There are 54 member associations in UEFA, representing nations with a combined population of 750 million. The number of candidates for UEFA president in March’s election? One.
No young Ted Cruz-style upstart who wants to make a name for himself and put pressure on the establishment. Not even a wacky, token no-hoper candidate – say, a guy from Armenia who wants to make soccer balls hexagonal-shaped and ban goalkeepers.
So for the second successive time, Michel Platini will be elected unopposed and will serve a third term heading European soccer. That’s democracy for you.
Back in 2007, with Blatter’s political might behind him, Platini beat incumbent Lennart Johansson, a 77-year-old Swede who’d led UEFA for 17 years, even though there’s an age limit of 70 for senior UEFA positions. Platini’s currently 59. This buys him another four years, by which time Blatter… probably still will be FIFA president.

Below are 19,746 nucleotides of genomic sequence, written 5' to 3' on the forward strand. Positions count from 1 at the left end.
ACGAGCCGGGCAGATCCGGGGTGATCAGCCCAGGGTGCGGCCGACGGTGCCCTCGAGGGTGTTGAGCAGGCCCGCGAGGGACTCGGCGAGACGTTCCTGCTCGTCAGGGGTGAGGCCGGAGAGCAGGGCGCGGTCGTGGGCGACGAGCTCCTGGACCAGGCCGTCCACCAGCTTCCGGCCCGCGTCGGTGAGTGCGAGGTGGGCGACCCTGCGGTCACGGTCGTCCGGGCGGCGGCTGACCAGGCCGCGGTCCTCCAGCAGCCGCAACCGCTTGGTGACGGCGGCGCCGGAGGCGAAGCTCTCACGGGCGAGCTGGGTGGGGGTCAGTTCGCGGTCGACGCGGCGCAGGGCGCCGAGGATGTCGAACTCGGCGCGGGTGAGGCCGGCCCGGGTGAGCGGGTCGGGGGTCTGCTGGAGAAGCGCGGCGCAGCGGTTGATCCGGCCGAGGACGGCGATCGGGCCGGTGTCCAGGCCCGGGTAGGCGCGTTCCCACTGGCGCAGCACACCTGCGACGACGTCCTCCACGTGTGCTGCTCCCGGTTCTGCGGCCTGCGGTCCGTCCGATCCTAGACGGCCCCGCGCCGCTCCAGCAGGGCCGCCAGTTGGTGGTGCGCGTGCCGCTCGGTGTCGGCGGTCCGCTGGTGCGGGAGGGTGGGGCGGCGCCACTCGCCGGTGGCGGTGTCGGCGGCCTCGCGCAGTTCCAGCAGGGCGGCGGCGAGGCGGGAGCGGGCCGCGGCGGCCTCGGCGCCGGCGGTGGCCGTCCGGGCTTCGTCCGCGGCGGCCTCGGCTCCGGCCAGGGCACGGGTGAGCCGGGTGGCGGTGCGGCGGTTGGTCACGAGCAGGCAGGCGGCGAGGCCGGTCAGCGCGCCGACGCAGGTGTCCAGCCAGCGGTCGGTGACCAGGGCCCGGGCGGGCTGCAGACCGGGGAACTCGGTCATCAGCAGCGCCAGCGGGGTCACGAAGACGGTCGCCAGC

Seems like Europe’s members are happy with how things are going under Platini, who, like Sepp Blatter at FIFA, has shrewdly found ways to keep the little guys happy – vital in a one-member, one-vote system. He’s overseen huge Champions League revenues, financial fair play as a (theoretical) boost to smaller clubs, and an expanded European Championships that, crazily, will take place in 13 countries come 2020.
Platini’s latest Eureka moment: white cards that would see players sin-binned for five or ten minutes. Because white, the color associated with pure-driven snow, angels and wholesome milky goodness, is an obvious choice to signal being temporarily sent off for a foul. Where’s the love for purple, Michel?